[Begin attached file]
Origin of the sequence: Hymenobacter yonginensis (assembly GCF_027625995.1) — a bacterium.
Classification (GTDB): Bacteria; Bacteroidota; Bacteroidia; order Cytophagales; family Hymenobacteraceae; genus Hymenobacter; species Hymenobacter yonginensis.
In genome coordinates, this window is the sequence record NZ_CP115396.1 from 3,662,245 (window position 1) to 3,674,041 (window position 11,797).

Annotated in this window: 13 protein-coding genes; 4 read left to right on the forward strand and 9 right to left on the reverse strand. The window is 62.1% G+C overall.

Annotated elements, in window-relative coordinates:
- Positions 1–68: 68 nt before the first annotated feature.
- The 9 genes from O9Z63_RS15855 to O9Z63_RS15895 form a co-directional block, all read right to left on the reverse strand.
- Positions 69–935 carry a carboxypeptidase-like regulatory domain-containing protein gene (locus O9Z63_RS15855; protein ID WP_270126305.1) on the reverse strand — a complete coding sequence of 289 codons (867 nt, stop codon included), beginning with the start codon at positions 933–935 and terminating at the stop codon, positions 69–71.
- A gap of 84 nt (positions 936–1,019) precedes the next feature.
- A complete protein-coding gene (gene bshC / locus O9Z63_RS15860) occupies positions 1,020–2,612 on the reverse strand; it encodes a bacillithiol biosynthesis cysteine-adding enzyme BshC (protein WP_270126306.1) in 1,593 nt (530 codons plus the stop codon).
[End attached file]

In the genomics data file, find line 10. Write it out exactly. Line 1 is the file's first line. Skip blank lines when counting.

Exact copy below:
- A complete protein-coding gene (gene bshC / locus O9Z63_RS15860) occupies positions 1,020–2,612 on the reverse strand; it encodes a bacillithiol biosynthesis cysteine-adding enzyme BshC (protein WP_270126306.1) in 1,593 nt (530 codons plus the stop codon).